Dyslexia is perhaps the most common example of an "other disability" found in the workplace in schools. A variety of software is available to enable persons with dyslexia deal more effectively with reading and writing tasks. Scan and read software (ex: Kurzweil or E-Text Reader) allows people/students with reading disabilities to view the text on the computer screen as it "reads" aloud and highlights the word/sentence as it moves along. This allows students who cannot read efficiently to tackle reading assignments with speed and confidence. The software program Kurzweil can be very expensive, but for a student who has serious difficulty decoding the words on a page, it can be a great asset."Speech recognition software" (such as Dragon Naturally Speaking) can be used to help students with writing disabilities write text to the computer without the worry of spelling phonetically. It can record just the way the person speaks the sentence. However, several hours of training are needed for the user, and the computer program must "learn" to recognize the speech patterns of the user.


Wikimedia Foundation. 2010.

Look at other dictionaries:

  • Adaptive grammar — An adaptive grammar is a formal grammar that explicitly provides mechanisms within the formalism to allow its own production rules to be manipulated. Contents 1 Overview 1.1 Early history 1.2 Collaborative efforts …   Wikipedia

  • Adaptive Audio — technology allows a traditional interactive voice response, or IVR system to become adaptive to the skills and preferences of individual telephone callers in real time. When operating in this adaptive mode, the IVR dynamically adjusts the… …   Wikipedia

  • Adaptive optics — (AO) is a technology used to improve the performance of optical systems by reducing the effects of rapidly changing optical distortion. It is used in astronomical telescopes and laser communication systems to remove the effects of atmospheric… …   Wikipedia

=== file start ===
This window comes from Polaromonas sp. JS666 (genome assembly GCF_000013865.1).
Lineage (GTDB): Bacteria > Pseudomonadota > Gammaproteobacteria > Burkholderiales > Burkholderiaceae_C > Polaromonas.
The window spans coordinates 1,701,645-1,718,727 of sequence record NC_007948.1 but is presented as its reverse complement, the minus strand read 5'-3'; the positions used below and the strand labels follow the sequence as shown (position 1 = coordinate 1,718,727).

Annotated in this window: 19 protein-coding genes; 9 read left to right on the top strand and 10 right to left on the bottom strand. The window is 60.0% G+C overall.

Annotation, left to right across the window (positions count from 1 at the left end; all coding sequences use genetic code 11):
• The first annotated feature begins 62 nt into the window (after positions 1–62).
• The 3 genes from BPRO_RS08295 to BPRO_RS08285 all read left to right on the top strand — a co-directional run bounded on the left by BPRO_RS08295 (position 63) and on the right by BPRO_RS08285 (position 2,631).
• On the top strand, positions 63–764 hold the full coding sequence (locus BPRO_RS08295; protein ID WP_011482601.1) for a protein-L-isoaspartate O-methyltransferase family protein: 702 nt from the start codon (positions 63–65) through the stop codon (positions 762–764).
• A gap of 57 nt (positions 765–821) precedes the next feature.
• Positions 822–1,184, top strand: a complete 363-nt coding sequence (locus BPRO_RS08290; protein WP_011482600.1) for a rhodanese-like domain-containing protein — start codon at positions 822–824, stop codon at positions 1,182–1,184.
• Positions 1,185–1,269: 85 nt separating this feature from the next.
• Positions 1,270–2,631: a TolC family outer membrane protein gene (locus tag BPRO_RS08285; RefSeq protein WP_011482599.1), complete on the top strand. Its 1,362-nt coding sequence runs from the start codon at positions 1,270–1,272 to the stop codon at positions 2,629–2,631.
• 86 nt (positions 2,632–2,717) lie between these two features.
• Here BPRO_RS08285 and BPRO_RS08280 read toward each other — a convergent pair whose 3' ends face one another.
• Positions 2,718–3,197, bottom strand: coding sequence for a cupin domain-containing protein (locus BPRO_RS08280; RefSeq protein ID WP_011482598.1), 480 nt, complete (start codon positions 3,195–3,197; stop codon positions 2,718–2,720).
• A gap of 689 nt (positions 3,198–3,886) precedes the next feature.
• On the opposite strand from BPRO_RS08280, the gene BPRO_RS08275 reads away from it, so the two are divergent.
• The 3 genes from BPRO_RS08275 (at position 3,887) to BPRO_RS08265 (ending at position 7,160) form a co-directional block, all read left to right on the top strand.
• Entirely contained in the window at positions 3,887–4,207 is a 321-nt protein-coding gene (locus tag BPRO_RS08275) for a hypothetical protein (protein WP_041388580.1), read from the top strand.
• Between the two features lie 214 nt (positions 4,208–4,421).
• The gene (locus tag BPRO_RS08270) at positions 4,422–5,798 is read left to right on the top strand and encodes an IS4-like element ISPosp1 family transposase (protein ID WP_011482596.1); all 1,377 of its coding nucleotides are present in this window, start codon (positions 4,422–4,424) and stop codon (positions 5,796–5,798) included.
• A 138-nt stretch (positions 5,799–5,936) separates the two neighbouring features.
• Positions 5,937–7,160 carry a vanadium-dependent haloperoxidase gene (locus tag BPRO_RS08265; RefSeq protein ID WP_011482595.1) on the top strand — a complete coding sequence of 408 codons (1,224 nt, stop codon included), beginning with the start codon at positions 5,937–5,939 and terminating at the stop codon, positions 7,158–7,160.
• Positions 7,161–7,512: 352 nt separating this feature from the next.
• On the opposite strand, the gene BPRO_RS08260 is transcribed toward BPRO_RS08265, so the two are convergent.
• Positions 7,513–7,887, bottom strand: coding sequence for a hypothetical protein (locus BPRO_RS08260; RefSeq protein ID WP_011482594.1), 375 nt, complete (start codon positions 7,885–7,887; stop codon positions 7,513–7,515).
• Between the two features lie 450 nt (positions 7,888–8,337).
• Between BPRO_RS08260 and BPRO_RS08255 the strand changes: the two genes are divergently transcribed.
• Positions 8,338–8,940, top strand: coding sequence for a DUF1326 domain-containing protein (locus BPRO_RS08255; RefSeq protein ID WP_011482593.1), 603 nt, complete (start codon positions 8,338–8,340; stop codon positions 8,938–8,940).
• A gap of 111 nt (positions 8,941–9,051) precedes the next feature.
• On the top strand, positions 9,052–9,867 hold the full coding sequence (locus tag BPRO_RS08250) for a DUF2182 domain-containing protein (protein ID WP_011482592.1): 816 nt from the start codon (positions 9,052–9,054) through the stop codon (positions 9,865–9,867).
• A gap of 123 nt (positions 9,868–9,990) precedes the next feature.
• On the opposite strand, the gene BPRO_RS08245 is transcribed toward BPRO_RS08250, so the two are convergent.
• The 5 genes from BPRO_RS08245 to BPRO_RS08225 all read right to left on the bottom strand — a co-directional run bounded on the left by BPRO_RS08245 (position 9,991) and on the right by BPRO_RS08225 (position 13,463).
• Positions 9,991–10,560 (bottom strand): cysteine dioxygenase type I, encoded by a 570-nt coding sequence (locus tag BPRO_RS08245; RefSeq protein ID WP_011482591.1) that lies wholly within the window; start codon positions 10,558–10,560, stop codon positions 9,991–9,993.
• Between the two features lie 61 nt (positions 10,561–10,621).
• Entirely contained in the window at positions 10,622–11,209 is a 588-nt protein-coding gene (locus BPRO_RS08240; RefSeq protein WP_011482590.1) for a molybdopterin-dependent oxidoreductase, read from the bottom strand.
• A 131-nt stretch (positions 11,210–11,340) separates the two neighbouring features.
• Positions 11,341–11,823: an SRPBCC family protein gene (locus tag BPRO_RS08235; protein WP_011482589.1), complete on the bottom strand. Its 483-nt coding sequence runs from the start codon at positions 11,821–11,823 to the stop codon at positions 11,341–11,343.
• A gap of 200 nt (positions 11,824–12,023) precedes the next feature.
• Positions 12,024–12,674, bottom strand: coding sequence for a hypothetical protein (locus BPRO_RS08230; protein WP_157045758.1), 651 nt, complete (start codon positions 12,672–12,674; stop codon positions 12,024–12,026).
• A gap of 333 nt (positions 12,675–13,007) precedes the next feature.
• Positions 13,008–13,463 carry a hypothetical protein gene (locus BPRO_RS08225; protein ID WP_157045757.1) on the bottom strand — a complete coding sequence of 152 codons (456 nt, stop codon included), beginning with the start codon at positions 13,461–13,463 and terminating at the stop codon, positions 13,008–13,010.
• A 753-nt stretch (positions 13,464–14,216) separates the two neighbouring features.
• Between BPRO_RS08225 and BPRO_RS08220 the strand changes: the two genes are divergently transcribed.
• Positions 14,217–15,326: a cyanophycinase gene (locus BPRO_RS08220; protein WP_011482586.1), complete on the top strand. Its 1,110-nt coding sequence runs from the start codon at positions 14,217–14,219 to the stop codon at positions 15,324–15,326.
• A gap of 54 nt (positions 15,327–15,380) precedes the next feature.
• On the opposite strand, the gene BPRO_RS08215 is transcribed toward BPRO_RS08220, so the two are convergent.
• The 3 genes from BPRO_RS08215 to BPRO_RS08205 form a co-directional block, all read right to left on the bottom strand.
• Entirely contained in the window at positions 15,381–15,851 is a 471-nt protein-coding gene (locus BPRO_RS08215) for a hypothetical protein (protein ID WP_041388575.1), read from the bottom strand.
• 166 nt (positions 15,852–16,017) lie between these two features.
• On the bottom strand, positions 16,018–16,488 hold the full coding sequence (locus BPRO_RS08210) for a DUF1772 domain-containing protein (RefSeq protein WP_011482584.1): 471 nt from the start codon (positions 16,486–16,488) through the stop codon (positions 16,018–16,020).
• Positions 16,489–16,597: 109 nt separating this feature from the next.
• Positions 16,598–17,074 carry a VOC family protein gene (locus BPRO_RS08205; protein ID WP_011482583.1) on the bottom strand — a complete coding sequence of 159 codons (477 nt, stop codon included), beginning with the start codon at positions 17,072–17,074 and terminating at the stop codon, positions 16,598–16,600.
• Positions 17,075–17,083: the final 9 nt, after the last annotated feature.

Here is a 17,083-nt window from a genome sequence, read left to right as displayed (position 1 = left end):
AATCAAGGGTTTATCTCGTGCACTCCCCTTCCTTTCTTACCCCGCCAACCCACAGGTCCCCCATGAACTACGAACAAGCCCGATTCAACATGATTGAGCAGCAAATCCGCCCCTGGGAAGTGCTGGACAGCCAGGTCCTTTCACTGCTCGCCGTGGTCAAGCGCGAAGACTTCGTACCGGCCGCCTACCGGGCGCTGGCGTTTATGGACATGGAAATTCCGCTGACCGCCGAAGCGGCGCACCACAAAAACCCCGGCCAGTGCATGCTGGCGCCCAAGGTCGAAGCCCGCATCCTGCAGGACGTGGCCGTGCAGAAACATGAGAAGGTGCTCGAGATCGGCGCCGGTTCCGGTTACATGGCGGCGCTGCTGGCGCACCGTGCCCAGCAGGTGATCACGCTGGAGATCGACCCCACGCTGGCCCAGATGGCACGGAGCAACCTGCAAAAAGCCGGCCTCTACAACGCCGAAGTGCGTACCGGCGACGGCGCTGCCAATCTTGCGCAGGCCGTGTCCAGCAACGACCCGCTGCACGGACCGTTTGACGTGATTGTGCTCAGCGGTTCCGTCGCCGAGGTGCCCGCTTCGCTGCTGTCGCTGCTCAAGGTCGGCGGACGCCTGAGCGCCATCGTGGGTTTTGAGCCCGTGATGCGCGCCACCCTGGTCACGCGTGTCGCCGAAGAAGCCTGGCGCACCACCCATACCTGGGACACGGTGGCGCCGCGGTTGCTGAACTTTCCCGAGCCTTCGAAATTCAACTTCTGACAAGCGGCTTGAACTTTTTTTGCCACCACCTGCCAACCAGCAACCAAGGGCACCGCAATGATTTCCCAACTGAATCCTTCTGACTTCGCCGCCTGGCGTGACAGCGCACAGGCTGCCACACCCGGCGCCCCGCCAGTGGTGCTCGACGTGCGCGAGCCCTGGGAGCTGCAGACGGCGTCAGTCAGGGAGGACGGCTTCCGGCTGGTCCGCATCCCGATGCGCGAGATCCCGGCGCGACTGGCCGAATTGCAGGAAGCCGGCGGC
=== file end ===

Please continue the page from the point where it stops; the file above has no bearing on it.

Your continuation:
• Adaptive Modeler — (also known as Altreva Adaptive Modeler) is a software application for creating financial market simulation models for the purpose of forecasting prices of real world market traded stocks or other securities or assets. The technology used is… …   Wikipedia

  • Adaptive Software Development — is a software development process that grew out of rapid application development work by Jim Highsmith and Sam Bayer. ASD embodies the principle that continuous adaptation of the process to the work at hand is the normal state of affairs.ASD… …   Wikipedia

  • Adaptive resonance theory — (ART) is a neural network architecture developed by Stephen Grossberg and Gail Carpenter. Learning model The basic ART system is an unsupervised learning model. It typically consists of a comparison field and a recognition field composed of… …   Wikipedia

  • Adaptive recreation — is a concept whereby people with disabilities are given the opportunity to participate in recreational activities. Through the use of activity modifications and assistive technology, athletes or participants in sports or other recreational… …   Wikipedia

  • Adaptive equipment — are devices that are used to assist with completing activities of daily living.Bathing, dressing, grooming, toileting, and feeding are self care activities that are including in the spectrum of activities of daily living (ADLs). Jennifer… …   Wikipedia

  • Adaptive Combat Rifle — Bushmaster ACR Type Assault Rifle Place of origin …   Wikipedia

  • Adaptive Services Grid — (ASG) ist eine Referenzarchitektur zur Bereitstellung und Orchestrierung von semantisch beschriebenen IT Diensten (Semantic Web Services). Die ASG wurde in einem gleichnamigen Integrierten EU Projekt zwischen September 2004 und Februar 2007… …   Deutsch Wikipedia


Share the article and excerpts

Direct link
Do a right-click on the link above
and select “Copy Link”

We are using cookies for the best presentation of our site. Continuing to use this site, you agree with this.